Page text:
In the international community's embrace of Arafat's regime through its support for a patently fraudulent reform effort, we see an example of a Munich-like decision where Israel plays the role of Czechoslovakia. In the London conference this week we saw the British again leading the West in ignoring everything that is known about a dictator's aggressive behavior and designs and turning a blind eye to the genuine depravity of the society that he leads through indoctrination and terror.


And as in 1938, we see a British bid to force a democratic ally to accept concessions that will prevent it from defending itself against that aggression and depravity.


The honored guest at the London summit was Egypt's intelligence chief Omar Suleiman. Suleiman has recently made a name for himself by hosting the ongoing EU-backed summit of Palestinian terror chiefs in Cairo. Suleiman came to the meeting crowned in glory as the mastermind of the talks presumptively aimed at calling for a halt to the murder of Israeli civilians by Palestinian terrorists.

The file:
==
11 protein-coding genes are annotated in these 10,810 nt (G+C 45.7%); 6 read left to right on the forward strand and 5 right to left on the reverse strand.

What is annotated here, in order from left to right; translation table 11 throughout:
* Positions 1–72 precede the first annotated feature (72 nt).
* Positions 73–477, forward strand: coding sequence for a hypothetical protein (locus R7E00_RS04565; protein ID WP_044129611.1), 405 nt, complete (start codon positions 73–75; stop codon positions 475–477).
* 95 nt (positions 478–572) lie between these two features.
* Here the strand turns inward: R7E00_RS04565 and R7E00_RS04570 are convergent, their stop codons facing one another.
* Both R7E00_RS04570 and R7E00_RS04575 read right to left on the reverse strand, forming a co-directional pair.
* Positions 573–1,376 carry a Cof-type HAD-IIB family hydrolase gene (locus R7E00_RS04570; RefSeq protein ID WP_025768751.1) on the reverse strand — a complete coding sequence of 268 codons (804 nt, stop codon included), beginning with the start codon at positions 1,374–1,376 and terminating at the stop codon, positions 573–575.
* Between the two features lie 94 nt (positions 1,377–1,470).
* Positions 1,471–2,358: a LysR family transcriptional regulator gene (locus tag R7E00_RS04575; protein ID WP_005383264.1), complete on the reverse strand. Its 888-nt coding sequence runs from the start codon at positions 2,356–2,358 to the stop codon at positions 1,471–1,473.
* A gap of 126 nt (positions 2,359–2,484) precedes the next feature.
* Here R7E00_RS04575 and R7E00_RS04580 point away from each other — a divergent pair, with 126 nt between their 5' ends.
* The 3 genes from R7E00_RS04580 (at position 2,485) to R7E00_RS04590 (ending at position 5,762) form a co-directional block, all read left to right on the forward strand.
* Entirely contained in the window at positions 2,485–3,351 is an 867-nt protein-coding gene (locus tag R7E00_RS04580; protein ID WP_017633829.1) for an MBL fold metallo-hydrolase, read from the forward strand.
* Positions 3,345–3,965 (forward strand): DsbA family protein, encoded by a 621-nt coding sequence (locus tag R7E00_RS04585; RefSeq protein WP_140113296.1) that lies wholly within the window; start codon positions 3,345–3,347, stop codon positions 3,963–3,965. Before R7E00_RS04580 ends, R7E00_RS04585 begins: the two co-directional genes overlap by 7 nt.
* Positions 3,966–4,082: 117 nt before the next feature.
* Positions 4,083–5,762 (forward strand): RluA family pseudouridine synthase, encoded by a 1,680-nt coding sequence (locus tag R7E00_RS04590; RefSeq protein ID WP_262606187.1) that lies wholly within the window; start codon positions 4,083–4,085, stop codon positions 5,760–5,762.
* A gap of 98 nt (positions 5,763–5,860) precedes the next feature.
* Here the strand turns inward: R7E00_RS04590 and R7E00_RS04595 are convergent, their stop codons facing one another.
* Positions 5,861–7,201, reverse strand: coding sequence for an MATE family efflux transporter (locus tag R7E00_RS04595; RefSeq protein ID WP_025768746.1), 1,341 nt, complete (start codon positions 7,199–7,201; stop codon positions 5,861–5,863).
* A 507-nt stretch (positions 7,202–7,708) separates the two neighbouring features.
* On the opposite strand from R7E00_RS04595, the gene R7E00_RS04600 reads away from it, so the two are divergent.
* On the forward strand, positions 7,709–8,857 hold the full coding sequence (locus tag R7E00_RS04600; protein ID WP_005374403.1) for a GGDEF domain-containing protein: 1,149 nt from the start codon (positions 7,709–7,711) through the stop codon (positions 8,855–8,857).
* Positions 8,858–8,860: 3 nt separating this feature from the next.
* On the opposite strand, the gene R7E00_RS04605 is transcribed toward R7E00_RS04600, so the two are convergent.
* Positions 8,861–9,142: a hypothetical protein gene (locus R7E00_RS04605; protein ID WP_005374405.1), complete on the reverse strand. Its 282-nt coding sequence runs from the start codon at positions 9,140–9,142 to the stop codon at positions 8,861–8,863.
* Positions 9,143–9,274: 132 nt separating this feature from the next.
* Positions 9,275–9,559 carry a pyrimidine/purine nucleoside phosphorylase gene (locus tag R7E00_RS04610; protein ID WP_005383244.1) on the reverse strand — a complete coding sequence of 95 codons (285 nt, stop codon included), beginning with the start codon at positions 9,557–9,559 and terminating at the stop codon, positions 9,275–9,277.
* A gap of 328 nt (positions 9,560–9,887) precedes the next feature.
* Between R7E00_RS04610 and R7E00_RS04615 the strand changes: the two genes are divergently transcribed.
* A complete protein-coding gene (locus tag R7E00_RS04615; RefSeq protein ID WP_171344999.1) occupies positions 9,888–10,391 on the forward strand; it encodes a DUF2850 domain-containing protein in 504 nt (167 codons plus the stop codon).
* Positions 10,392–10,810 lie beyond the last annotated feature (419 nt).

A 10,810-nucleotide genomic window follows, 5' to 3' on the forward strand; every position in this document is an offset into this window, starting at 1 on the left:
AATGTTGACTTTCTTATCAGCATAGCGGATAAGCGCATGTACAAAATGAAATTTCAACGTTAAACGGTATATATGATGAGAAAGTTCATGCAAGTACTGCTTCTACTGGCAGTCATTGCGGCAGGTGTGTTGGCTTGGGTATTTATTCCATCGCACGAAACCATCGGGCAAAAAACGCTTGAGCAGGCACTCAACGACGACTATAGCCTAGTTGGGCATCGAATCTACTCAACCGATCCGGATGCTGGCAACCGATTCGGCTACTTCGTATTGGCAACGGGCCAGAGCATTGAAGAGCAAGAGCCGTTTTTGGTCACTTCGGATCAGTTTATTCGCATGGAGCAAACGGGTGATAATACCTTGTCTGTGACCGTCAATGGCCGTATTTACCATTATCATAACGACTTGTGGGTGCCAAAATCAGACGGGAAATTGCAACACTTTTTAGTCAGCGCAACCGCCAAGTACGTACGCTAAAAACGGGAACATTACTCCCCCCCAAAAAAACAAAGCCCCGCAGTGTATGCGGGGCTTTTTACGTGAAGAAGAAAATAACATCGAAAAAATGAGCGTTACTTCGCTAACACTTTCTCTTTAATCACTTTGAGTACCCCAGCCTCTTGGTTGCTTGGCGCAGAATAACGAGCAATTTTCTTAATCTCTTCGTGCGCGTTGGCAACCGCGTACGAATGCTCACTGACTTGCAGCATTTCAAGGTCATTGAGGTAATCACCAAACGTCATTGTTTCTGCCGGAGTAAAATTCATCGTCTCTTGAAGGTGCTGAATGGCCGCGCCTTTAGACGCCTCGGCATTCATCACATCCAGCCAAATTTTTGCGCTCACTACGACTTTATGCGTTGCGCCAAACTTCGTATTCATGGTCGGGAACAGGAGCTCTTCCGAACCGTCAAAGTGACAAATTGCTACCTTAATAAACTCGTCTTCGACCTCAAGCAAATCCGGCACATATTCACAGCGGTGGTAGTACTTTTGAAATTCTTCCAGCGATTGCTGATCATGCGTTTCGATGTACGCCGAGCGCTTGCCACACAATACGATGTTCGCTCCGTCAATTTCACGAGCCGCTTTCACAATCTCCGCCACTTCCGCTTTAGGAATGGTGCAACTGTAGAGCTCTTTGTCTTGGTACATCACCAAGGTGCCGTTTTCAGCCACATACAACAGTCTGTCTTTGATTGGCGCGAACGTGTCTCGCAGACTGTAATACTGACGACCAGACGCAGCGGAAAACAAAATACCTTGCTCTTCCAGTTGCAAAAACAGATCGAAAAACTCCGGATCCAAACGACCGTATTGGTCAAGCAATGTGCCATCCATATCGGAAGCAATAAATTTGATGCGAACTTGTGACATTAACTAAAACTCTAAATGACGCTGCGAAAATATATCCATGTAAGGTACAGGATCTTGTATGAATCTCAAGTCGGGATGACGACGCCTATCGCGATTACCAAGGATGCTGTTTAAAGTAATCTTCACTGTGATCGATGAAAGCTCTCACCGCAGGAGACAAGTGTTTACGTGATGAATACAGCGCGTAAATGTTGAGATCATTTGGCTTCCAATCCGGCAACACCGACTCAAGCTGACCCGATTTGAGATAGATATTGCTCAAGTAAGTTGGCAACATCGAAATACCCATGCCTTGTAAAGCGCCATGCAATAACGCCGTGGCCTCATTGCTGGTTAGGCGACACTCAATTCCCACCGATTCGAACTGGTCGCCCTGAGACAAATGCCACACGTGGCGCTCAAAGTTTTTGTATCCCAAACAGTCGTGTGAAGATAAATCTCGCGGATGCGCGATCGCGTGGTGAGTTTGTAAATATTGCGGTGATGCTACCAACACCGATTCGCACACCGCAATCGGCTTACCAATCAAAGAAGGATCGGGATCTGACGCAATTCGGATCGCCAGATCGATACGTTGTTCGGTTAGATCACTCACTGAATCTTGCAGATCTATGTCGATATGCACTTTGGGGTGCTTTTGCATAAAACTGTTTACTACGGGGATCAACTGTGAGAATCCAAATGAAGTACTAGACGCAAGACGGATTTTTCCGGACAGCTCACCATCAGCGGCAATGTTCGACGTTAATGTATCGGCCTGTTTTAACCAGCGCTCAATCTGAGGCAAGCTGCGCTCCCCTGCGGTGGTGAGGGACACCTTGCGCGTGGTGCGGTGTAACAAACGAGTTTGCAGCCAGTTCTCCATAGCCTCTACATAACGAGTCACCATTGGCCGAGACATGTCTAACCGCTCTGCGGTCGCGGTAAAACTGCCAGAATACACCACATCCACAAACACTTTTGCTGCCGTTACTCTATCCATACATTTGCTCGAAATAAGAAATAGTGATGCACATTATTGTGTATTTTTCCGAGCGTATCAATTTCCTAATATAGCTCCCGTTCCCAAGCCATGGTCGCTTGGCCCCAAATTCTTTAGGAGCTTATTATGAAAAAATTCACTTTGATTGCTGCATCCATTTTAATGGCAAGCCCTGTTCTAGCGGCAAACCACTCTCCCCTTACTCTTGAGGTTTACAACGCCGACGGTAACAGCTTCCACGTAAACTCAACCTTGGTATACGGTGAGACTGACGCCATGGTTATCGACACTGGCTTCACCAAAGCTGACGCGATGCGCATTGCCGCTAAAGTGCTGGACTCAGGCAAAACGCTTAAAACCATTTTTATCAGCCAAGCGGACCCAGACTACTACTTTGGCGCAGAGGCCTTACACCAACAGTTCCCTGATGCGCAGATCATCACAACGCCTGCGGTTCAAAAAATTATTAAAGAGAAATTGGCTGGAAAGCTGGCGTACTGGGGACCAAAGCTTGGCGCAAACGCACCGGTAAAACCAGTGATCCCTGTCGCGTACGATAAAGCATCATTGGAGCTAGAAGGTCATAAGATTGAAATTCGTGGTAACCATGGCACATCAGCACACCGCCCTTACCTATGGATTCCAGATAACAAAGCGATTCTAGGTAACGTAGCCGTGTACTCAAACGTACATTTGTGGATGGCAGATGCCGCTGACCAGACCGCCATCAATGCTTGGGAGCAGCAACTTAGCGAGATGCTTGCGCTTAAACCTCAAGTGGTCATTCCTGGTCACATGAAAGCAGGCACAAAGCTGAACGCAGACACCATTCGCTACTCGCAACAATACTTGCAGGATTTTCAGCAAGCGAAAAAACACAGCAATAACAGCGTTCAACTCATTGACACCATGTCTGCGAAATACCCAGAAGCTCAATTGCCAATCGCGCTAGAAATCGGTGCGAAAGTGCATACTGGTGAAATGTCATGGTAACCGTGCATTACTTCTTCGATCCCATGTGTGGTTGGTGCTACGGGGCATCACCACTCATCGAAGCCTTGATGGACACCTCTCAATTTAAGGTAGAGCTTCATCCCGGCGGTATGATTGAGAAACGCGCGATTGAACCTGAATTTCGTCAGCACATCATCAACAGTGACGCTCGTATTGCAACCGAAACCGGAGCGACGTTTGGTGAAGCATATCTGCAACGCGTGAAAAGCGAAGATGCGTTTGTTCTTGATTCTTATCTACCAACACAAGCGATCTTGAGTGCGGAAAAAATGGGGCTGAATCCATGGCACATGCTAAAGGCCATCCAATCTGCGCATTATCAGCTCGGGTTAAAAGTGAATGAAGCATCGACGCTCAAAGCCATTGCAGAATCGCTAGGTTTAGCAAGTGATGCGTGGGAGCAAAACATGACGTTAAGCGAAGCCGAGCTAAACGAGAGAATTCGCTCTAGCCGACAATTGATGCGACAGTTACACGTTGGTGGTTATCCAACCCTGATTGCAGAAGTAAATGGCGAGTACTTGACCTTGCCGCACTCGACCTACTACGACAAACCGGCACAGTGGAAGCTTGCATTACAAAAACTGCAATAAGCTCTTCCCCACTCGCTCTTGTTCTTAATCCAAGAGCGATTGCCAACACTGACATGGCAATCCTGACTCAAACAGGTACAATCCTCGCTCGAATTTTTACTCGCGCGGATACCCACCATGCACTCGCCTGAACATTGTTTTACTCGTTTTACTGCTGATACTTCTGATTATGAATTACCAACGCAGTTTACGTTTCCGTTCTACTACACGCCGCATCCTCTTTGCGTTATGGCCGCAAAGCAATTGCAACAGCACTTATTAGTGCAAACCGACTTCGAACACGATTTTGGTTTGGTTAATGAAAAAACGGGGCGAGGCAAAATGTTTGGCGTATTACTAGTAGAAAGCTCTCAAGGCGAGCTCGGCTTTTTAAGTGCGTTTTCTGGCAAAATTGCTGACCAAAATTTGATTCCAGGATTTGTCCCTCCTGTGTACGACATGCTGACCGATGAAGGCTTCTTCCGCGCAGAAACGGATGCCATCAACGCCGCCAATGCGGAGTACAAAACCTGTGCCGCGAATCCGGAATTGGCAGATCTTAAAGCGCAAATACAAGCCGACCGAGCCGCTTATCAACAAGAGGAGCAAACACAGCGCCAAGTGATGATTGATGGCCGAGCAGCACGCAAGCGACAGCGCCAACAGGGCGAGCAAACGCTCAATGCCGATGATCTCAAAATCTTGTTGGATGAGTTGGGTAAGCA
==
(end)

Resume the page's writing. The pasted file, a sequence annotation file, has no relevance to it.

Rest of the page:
Israeli security sources have repeatedly called these talks, like the reform rhetoric, a sham aimed only at giving the appearance of interest in ending the Palestinian terrorist war against Israel. This is engineered, they warn, in order to pave the way for the international community's selling out of Israel to these unreformed and unrelenting terrorist chieftains.


In reality, what stands as a basis for the Cairo discussions is a plan that would both bolster the legitimacy of terrorism and prevent Israel from fighting to defend itself. The plan, which has so far received conditional and duplicitous approval by Arafat, calls for the establishment of Palestine with Jerusalem as its capital. The borders of this state remain conspicuously undefined.